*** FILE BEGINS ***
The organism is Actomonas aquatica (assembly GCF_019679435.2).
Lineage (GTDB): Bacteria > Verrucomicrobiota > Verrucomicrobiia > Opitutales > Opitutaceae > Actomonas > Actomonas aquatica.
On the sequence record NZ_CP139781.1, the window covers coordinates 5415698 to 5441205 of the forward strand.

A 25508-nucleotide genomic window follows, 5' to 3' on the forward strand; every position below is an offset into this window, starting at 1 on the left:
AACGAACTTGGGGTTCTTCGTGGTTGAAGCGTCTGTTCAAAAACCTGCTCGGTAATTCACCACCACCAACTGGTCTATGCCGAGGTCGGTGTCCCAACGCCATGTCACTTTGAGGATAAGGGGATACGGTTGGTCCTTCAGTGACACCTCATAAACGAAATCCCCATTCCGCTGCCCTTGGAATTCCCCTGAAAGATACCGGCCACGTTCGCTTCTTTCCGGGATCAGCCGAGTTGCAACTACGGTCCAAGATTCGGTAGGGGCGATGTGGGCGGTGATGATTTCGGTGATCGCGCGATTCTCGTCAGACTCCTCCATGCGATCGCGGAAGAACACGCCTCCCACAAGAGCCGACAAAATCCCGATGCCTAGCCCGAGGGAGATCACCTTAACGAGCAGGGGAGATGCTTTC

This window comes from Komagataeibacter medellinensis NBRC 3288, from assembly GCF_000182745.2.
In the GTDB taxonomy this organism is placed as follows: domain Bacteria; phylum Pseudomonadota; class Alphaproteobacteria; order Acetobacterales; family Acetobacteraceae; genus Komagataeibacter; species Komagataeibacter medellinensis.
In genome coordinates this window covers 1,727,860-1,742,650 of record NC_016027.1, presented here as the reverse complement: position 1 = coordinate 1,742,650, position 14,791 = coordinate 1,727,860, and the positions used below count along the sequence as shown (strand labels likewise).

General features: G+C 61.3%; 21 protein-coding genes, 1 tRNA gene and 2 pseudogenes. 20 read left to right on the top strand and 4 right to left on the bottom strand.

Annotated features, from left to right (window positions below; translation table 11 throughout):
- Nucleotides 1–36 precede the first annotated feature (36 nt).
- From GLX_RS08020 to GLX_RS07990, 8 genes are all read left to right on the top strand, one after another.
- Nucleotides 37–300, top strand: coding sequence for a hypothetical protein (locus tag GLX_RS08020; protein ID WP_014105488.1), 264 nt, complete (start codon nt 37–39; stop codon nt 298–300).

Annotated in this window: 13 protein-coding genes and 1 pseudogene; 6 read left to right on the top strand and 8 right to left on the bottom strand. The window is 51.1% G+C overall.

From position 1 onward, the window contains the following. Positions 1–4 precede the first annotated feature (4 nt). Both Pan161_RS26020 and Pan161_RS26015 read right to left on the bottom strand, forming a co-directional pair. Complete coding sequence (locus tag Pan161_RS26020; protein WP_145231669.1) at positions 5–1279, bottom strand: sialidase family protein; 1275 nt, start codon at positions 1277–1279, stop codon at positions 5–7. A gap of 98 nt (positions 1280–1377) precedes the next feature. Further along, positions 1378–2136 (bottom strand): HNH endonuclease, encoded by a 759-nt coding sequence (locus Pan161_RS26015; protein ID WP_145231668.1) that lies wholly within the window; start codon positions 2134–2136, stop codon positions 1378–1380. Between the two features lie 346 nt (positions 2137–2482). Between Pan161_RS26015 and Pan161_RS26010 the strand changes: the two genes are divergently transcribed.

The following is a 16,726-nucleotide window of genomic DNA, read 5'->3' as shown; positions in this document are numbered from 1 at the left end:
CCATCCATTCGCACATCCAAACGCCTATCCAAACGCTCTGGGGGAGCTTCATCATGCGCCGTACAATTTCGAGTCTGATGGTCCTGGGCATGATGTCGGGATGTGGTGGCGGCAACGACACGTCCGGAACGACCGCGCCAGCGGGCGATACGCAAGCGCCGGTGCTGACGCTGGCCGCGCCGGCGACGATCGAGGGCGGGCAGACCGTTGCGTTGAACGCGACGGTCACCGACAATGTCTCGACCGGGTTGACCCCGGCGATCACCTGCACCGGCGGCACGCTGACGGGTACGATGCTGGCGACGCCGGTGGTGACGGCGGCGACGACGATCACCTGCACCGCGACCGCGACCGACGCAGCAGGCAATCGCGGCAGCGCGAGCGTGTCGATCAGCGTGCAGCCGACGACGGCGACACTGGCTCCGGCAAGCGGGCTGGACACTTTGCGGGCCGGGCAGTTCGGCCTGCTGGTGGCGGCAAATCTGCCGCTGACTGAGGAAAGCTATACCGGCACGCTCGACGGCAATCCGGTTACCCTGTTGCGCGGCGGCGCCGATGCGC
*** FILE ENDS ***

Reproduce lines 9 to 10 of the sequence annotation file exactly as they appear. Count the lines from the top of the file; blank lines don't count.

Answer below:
General features: G+C 61.3%; 21 protein-coding genes, 1 tRNA gene and 2 pseudogenes. 20 read left to right on the top strand and 4 right to left on the bottom strand.

Annotated features, from left to right (window positions below; translation table 11 throughout):